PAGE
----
In an interview with YourStory, Geeta Goel, Country Head of Michael and Susan Dell Foundation, points out how India holds a plethora of opportunities for impact investment, where both measurable impact and profitability can be attained.
Geeta Goel has been spearheading the impact arm of Michael and Susan Dell Foundation across three countries- the US, India and South Africa. Since she came on board over 11 years ago, the organisation has made several investments in early-stage social enterprises. In India alone, the Dell foundation has invested $200 million across sectors like Education, Livelihood, and Microfinance.
In a conversation with YourStory, Geeta lets us in on the thriving space of impact investment and explains how a complex country like India should not be seen as an insurmountable challenge but rather as an opportunity to create true ground-level impact.
Taking the plunge
Having put in 12 years at PricewaterhouseCoopers in India, Geeta entered the social space in 2007. She manages the strategy and implementation of the Dell foundation’s work in India in two key areas of education and family economic stability. So how did leaving the corporate life for the social space work out for her? She says,
“What excites me about the development space is the fact that you can actually live and see the change in a space like this. As a sector, we need to change not one life at a time, but several lives at scale. Impact investment is one such platform that allows you to impact lives at scale. On the ground and human impact, continued sustainability are the three factors that have kept me going.”
Finding a niche
While the Dell foundation was not keen on impact investment when Geeta joined, they were sure that they would look at offering seed capital when it comes to early-stage companies and nonprofits. “
We wanted to give capital to these companies in the form they need, rather than in the form that we need. Which is when we started doing investments in early-stage companies through grants, accelerator programmes, seed funding and others,” she adds.
Though investment in education and livelihood has always paid off across the globe, urban microfinance was a tricky space, Geeta points out. In 2006, less than five percent of the microfinance market in India was urban. There were a number of factors that stopped organisations from investing in it - the lack of clarity, with loan takers migrating to other areas as well. This is when the Dell foundation invested in seven small-scale startups in the urban microfinance space between 2006 and 2009 to establish a strong microfinance sector through equity and grant.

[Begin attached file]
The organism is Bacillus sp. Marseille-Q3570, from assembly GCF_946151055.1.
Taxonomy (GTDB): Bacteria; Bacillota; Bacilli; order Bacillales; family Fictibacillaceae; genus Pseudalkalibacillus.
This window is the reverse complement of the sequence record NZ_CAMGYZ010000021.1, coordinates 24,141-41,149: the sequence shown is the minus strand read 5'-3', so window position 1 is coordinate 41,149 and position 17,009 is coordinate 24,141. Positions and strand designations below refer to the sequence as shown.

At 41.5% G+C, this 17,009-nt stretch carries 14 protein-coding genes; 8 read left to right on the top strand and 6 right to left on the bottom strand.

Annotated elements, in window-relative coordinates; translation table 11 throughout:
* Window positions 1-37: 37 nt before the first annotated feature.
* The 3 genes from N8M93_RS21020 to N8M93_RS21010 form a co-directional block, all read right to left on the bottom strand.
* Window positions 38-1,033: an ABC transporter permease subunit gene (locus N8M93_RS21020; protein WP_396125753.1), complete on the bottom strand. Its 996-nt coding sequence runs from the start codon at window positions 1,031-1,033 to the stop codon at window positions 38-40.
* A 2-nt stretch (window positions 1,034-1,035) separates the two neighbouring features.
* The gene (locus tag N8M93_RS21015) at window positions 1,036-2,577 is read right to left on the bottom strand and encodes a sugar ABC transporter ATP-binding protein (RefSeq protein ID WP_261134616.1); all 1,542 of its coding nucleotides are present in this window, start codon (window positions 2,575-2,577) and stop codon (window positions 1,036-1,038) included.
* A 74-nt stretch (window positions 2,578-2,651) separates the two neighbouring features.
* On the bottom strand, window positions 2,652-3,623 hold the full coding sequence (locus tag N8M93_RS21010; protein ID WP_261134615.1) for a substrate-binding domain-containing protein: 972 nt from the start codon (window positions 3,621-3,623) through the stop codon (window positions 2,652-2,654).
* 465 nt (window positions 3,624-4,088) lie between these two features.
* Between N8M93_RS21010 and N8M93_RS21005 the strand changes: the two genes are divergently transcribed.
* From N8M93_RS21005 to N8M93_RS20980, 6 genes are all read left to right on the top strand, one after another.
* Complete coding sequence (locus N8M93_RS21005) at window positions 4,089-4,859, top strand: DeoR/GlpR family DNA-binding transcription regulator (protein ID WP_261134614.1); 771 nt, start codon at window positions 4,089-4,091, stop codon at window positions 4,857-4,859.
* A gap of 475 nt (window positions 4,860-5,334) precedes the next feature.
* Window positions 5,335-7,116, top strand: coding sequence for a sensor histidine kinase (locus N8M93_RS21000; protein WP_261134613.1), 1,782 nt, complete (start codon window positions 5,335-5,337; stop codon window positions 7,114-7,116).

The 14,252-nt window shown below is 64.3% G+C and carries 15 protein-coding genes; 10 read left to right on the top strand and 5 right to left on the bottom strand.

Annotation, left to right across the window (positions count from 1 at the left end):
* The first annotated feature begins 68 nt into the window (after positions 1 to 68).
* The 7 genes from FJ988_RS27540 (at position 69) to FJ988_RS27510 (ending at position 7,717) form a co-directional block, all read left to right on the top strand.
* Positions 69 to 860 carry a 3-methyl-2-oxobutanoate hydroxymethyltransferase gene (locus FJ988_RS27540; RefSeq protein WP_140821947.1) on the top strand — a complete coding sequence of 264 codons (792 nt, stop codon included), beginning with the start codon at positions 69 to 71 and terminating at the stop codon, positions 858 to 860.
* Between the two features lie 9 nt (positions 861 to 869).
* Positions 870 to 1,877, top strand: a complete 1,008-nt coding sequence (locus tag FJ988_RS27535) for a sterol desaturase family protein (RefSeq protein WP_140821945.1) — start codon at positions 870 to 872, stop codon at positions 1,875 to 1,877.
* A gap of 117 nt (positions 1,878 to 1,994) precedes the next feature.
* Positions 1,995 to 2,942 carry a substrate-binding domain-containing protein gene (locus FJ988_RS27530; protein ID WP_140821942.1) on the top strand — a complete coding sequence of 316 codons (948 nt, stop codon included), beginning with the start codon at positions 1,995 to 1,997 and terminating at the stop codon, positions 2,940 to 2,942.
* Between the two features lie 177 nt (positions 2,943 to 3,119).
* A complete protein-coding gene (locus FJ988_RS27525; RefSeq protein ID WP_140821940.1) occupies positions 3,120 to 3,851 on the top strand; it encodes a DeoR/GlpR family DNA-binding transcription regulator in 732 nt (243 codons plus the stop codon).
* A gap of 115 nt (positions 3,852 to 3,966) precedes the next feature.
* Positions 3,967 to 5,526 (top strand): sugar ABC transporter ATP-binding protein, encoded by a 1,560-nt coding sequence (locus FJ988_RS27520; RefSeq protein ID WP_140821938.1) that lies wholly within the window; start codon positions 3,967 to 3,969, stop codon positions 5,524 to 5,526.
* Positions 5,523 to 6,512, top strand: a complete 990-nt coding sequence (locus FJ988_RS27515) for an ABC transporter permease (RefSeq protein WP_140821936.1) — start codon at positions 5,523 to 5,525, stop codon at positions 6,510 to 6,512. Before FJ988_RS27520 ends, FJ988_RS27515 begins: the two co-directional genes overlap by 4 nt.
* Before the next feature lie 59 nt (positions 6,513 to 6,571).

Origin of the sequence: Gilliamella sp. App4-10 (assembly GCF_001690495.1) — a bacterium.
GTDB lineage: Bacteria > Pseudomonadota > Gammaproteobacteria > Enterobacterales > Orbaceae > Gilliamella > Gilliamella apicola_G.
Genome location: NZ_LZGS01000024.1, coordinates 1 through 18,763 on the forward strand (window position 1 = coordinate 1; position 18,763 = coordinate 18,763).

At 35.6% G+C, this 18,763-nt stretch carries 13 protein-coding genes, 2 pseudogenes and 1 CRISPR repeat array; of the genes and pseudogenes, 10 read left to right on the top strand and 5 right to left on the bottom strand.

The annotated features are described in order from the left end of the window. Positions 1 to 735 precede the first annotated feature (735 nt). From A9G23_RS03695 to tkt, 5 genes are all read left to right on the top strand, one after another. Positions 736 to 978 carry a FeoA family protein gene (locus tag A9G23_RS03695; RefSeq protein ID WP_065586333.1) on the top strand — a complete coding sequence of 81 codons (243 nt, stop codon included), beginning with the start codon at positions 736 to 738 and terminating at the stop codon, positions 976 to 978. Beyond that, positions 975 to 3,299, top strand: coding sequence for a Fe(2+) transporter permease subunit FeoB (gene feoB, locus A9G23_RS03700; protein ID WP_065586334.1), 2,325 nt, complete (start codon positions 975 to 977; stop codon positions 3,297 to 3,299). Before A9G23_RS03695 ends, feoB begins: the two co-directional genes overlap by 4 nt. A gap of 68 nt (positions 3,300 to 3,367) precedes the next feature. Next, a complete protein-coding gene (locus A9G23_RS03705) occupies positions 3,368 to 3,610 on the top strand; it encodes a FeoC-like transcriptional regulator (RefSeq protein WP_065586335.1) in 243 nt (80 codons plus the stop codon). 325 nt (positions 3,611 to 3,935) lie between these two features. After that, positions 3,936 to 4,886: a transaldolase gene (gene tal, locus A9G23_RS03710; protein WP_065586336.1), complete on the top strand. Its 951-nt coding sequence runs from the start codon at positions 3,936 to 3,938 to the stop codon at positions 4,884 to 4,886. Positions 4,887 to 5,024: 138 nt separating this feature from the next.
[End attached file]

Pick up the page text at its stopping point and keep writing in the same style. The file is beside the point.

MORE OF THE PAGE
Initial investments by the Dell foundation were in microfinance institutions like Ujjivan, Janalakshmi, Swadhar and Arohan, among others.
“These pioneers in urban microfinance proved their ability to scale and by this time, most of the rural microfinance firms had turned urban too, proving that scale can be achieved in this space. By 2012, 55 percent of the market was urban and that shift opened the markets and highlighted our role. Post 2009, we did not make any investment in urban microfinance and moved on with micro mortgages,” Geeta says.
Education in India is an evolving space with 300 million students in both government-run and private schools. Though the sector is noting many players and much innovation, the Dell foundation is concentrating more on creating consistent impact across geographies by raising the standards of teaching, rather than creating one big model school.
In the employment space, the foundation is keen on creating aspirational jobs rather than entry-level ones. “Jobs in the formal sector and with the government are limited so the best way is to get them into micro-entrepreneurship, and this will remain our focus,” Geeta adds.
For all the naysayers about measurable impact, Geeta says it is absolutely possible. Decoding the factors with which the foundation measures impact, she says that they do not invest in companies in the pre-product phase, as it likes to note the difference before and after the product launch. For instance, in an investment related to education, once a product highlights the affordability and accessibility for a first-generation learner or a target segment through its product, the impact is palpable and can be measured.